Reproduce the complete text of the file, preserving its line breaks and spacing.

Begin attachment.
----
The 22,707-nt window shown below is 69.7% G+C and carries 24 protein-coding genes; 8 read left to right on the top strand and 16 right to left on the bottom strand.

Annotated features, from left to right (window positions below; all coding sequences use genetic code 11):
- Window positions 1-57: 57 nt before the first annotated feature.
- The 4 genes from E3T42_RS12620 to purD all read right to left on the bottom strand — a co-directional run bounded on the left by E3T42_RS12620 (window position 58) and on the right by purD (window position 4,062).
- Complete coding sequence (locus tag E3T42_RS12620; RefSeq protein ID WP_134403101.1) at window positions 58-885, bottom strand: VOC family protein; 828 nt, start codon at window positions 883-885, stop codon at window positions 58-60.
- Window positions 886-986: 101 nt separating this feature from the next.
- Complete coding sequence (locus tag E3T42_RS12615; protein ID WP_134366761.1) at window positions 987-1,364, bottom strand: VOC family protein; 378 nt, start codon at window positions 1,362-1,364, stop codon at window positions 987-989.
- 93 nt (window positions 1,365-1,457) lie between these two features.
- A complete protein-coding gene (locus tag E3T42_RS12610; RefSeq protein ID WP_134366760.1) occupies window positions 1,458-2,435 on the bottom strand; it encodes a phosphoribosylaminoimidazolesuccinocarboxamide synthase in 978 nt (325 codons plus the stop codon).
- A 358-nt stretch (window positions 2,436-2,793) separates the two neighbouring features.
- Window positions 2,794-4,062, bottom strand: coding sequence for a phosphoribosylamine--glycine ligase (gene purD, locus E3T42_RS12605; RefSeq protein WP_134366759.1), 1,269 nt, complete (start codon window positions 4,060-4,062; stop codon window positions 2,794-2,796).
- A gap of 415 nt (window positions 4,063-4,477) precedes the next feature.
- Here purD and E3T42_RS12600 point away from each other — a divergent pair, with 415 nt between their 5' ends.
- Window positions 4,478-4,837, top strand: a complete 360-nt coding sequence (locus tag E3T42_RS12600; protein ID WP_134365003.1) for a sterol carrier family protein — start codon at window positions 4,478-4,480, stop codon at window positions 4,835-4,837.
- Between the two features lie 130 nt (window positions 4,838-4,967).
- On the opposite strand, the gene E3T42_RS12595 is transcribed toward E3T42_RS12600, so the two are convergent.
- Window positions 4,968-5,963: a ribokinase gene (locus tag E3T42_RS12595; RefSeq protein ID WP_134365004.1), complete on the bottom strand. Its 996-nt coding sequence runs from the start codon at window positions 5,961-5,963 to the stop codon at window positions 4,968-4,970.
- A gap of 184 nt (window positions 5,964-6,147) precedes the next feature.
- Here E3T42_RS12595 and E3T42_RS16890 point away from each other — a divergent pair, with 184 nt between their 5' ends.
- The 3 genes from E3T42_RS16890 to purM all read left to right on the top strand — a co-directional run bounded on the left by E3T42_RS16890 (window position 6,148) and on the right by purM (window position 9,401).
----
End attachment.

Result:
The 22,707-nt window shown below is 69.7% G+C and carries 24 protein-coding genes; 8 read left to right on the top strand and 16 right to left on the bottom strand.

Annotated features, from left to right (window positions below; all coding sequences use genetic code 11):
- Window positions 1-57: 57 nt before the first annotated feature.
- The 4 genes from E3T42_RS12620 to purD all read right to left on the bottom strand — a co-directional run bounded on the left by E3T42_RS12620 (window position 58) and on the right by purD (window position 4,062).
- Complete coding sequence (locus tag E3T42_RS12620; RefSeq protein ID WP_134403101.1) at window positions 58-885, bottom strand: VOC family protein; 828 nt, start codon at window positions 883-885, stop codon at window positions 58-60.
- Window positions 886-986: 101 nt separating this feature from the next.
- Complete coding sequence (locus tag E3T42_RS12615; protein ID WP_134366761.1) at window positions 987-1,364, bottom strand: VOC family protein; 378 nt, start codon at window positions 1,362-1,364, stop codon at window positions 987-989.
- 93 nt (window positions 1,365-1,457) lie between these two features.
- A complete protein-coding gene (locus tag E3T42_RS12610; RefSeq protein ID WP_134366760.1) occupies window positions 1,458-2,435 on the bottom strand; it encodes a phosphoribosylaminoimidazolesuccinocarboxamide synthase in 978 nt (325 codons plus the stop codon).
- A 358-nt stretch (window positions 2,436-2,793) separates the two neighbouring features.
- Window positions 2,794-4,062, bottom strand: coding sequence for a phosphoribosylamine--glycine ligase (gene purD, locus E3T42_RS12605; RefSeq protein WP_134366759.1), 1,269 nt, complete (start codon window positions 4,060-4,062; stop codon window positions 2,794-2,796).
- A gap of 415 nt (window positions 4,063-4,477) precedes the next feature.
- Here purD and E3T42_RS12600 point away from each other — a divergent pair, with 415 nt between their 5' ends.
- Window positions 4,478-4,837, top strand: a complete 360-nt coding sequence (locus tag E3T42_RS12600; protein ID WP_134365003.1) for a sterol carrier family protein — start codon at window positions 4,478-4,480, stop codon at window positions 4,835-4,837.
- Between the two features lie 130 nt (window positions 4,838-4,967).
- On the opposite strand, the gene E3T42_RS12595 is transcribed toward E3T42_RS12600, so the two are convergent.
- Window positions 4,968-5,963: a ribokinase gene (locus tag E3T42_RS12595; RefSeq protein ID WP_134365004.1), complete on the bottom strand. Its 996-nt coding sequence runs from the start codon at window positions 5,961-5,963 to the stop codon at window positions 4,968-4,970.
- A gap of 184 nt (window positions 5,964-6,147) precedes the next feature.
- Here E3T42_RS12595 and E3T42_RS16890 point away from each other — a divergent pair, with 184 nt between their 5' ends.
- The 3 genes from E3T42_RS16890 to purM all read left to right on the top strand — a co-directional run bounded on the left by E3T42_RS16890 (window position 6,148) and on the right by purM (window position 9,401).